Professor Greenawalt's book examines different common claims made by parents, students and school employees that public schools have violated the Free Exercise clause by interfering with their practice of religion.
The book's only mention of such a claim by a Muslim is a school teacher who wore hijab in violation of the district's clothing policy. [I discussed this case at my other blog.]
For some reason, I always thought that public schools had to accommodate religious requests provided they did not disrupt operations. I don't remember reading the term "accommodation" at all, and it does not appear in the index.
If you are concerned that religious claims are reducing the quality of public schools, you should read this book because it will help you understand why teaching evolution and science-based sex education is warranted.
I would also recommend this book to people who operate private schools. When discussing possible options to resolve objections to actions of public schools, one of the most common reasons for public schools to continue doing what they are doing is the lack of a good alternative. If the purpose of your private school is to "shield" children from general society, you'll find that your school's students, parents and employees are very likely to disagree with specific policies and you're back to choosing between "watering down" religion and marginalization of part of your school community.
I took some notes as I was reading. These notes are quoted passages I found interesting. They are reproduced below.
More remarkable than the court's decision over bus transportation [in Everson v Board of Education, 1947] was its unanimous adoption of this highly separationist account of nonestablishment. All the justices relied heavily on the views of Jefferson and Madison and the movement toward nonestablishment in Virginia. This approach was dubious from a historical point of view, given that the amendment actually protected existing state establishments from federal interference. Those inclined to political interpretations of Supreme Court doctrine have noted that in the mid-twentieth century the overriding issue about establishment was public aid to Roman Catholic parochial schools and that the great majority of Protestants united with Jews and the secularists in opposing it.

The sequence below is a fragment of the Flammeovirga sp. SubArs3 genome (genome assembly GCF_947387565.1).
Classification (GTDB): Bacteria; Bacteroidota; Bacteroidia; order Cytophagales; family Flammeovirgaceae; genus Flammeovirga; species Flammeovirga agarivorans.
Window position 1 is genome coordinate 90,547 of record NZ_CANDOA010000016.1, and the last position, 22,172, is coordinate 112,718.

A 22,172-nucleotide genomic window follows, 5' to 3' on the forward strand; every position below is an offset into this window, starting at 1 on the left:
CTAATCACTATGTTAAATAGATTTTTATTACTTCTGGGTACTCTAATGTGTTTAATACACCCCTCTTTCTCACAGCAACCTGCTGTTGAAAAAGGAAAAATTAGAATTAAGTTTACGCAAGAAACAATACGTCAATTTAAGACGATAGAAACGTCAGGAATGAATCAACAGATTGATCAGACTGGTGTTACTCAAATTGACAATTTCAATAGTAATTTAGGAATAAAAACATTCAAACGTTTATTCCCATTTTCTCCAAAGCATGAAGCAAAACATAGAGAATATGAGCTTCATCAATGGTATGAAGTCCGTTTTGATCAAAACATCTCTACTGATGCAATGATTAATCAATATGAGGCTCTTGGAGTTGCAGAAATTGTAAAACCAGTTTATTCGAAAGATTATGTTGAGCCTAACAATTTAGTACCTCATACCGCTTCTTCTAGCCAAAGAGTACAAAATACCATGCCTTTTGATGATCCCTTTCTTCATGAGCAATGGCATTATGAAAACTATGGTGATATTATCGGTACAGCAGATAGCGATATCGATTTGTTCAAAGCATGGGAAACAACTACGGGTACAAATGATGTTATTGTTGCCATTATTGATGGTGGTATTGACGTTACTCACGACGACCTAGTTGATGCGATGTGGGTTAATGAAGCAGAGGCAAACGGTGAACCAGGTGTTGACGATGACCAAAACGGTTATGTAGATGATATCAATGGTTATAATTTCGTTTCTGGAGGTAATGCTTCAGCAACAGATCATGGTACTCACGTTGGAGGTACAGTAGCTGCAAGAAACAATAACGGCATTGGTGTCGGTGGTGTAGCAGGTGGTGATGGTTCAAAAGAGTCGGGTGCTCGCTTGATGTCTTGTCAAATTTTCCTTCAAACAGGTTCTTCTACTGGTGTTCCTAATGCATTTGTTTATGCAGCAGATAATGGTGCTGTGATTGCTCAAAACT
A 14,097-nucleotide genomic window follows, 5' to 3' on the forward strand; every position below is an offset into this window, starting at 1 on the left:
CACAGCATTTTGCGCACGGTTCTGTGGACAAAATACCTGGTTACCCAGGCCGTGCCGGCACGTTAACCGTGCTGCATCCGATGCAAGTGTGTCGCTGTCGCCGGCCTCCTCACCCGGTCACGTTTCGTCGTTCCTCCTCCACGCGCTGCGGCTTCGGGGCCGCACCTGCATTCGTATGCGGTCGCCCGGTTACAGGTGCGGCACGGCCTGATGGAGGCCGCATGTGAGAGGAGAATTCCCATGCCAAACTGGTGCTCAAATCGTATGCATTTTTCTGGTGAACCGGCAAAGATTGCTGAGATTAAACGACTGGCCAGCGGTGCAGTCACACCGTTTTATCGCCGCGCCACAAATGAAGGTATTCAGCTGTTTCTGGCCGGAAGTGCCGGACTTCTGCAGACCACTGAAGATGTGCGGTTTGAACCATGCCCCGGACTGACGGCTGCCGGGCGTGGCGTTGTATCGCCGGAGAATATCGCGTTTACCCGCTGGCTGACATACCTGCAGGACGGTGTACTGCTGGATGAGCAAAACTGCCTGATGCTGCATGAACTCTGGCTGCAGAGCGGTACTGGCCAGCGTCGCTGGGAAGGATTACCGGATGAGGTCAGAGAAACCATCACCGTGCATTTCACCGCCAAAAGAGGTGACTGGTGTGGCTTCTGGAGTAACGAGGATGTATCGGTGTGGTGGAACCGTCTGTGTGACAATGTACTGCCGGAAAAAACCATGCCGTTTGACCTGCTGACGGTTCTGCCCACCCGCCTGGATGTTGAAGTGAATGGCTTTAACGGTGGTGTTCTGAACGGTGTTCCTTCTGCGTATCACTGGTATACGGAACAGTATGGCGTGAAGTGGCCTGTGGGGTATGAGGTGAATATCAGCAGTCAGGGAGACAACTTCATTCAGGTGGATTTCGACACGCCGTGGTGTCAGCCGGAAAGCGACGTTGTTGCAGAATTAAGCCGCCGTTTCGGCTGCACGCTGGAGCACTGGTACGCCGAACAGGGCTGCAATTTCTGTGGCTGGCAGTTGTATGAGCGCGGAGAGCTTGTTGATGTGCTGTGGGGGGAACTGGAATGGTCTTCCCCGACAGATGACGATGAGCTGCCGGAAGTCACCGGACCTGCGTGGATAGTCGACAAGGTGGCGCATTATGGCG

Some may say that once schools figure out what they should do in light of legitimate purposes and restraints on teaching religion, they should disregard unintended effects. This may be one defensible strategy for a government that is supposed to remain neutral about religious truth; but it is unduly harsh as a general approach.
[Author than presents an analogy about optimal road route A which demolishes 6 catholic churches & route B which demolishes a mix.]
Given all the social regulations on behalf of children's welfare that may conflict with parental judgments, any absolute priority for parental judgement is not a political tenet of modern liberal democracies. The special authority of parents is now mainly conceived as conducing to the welfare of children, as the broader society assesses that welfare.